new-york

Alec Soth, The Unabomber’s View, 2006, black-and-white ink-jet print, 30 x 24".

Alec Soth

Sean Kelly Gallery

Alec Soth, The Unabomber’s View, 2006, black-and-white ink-jet print, 30 x 24".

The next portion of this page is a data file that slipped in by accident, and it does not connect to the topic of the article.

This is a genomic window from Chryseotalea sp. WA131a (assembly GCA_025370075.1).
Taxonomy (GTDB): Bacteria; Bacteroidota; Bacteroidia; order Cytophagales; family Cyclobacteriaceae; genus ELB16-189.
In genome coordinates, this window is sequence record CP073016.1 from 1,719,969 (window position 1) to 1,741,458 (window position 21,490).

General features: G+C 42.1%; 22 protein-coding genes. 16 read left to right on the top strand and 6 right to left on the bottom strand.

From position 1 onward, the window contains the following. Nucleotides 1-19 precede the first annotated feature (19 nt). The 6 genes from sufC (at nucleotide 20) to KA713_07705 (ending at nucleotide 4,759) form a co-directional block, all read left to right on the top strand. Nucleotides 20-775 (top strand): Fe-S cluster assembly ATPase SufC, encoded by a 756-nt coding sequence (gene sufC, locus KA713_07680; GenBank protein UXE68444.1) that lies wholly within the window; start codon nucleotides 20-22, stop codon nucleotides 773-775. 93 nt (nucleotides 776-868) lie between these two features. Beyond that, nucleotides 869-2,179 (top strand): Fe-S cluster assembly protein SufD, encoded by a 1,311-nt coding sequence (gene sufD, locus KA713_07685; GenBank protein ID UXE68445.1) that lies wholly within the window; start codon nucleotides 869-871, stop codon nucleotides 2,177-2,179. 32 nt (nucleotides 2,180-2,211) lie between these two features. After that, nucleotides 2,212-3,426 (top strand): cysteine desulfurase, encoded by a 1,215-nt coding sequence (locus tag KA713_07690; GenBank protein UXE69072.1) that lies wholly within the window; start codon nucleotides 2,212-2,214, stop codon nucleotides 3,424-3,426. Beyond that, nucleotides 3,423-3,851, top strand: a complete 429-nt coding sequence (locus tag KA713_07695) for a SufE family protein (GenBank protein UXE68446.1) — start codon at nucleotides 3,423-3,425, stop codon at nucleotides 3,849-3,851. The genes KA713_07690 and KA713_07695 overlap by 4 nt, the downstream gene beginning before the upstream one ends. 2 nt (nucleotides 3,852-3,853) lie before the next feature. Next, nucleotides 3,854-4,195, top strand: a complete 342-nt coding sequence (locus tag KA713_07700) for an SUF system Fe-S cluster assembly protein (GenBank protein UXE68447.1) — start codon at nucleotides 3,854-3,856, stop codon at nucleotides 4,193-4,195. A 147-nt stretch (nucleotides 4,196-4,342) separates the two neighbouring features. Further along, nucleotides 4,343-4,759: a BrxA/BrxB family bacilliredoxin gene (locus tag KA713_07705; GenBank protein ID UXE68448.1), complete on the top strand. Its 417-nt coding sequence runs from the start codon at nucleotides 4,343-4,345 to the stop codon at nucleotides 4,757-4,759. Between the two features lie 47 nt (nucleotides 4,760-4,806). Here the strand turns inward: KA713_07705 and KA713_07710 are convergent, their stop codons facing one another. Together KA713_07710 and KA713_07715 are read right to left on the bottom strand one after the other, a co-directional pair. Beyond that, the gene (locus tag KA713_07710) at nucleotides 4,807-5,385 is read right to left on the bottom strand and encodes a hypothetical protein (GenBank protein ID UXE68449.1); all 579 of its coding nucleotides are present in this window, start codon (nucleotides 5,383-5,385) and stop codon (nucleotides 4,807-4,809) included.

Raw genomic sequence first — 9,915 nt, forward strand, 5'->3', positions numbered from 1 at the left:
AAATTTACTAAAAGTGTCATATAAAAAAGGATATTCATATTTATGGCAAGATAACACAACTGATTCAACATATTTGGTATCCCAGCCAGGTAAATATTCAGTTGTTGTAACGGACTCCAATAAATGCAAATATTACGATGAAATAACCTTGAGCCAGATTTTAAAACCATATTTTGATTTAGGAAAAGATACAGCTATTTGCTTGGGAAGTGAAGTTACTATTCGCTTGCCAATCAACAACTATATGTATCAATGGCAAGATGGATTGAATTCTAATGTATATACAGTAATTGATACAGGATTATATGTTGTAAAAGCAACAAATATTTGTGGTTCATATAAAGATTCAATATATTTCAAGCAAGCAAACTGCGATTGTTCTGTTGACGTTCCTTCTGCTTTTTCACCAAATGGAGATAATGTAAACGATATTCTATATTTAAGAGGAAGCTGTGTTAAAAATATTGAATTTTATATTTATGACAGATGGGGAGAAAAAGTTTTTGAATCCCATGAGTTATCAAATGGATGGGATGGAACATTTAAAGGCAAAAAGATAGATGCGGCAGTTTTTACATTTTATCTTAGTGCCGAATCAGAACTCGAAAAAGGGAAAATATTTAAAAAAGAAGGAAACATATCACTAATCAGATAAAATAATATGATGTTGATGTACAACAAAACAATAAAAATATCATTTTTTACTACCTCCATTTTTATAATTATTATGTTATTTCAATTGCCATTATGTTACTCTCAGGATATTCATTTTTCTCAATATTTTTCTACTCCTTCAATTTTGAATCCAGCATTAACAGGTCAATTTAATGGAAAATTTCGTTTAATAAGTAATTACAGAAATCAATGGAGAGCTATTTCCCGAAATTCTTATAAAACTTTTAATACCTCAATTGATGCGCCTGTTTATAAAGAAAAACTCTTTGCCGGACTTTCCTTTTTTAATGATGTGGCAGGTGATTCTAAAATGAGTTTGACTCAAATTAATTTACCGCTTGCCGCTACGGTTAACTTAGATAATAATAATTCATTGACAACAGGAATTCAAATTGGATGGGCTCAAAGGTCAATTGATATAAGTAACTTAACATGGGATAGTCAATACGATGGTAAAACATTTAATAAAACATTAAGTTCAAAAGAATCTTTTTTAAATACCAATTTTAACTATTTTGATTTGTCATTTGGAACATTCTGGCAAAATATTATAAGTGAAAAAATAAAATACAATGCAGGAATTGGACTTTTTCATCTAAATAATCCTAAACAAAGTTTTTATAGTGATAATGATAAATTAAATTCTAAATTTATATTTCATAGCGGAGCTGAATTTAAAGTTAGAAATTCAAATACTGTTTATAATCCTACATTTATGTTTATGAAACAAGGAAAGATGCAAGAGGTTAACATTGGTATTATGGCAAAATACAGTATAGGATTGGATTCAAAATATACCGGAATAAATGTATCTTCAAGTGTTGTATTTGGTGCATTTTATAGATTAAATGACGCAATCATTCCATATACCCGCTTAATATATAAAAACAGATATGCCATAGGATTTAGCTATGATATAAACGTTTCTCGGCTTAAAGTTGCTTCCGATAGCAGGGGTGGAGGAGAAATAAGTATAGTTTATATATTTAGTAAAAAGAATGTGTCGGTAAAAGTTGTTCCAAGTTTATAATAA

The initial photograph encountered in Alec Soth’s “Broken Manual,” Roman, the nocturnal hermit, 2006, embodies the tension between disclosure and concealment that underpins this exhibition, which comprises a series of photographs and a new installation generated from Soth’s journeys to remote areas of the United States in search of men—from eccentric loners to paranoid survivalists—who have excommunicated themselves from society. Roman’s ancient, bearded visage surfaces reluctantly from a grainy black-and-white miasma—he is a ghostly afterimage of himself. With a subtly quizzical expression, he seems to ask the photographer: What compels you to offer me, as image, to the world? Delivering Roman from a purgatory of isolation into the scene of social reception and spectatorship, the photo exposes a thin line between trust and distrust that is also manifested in other

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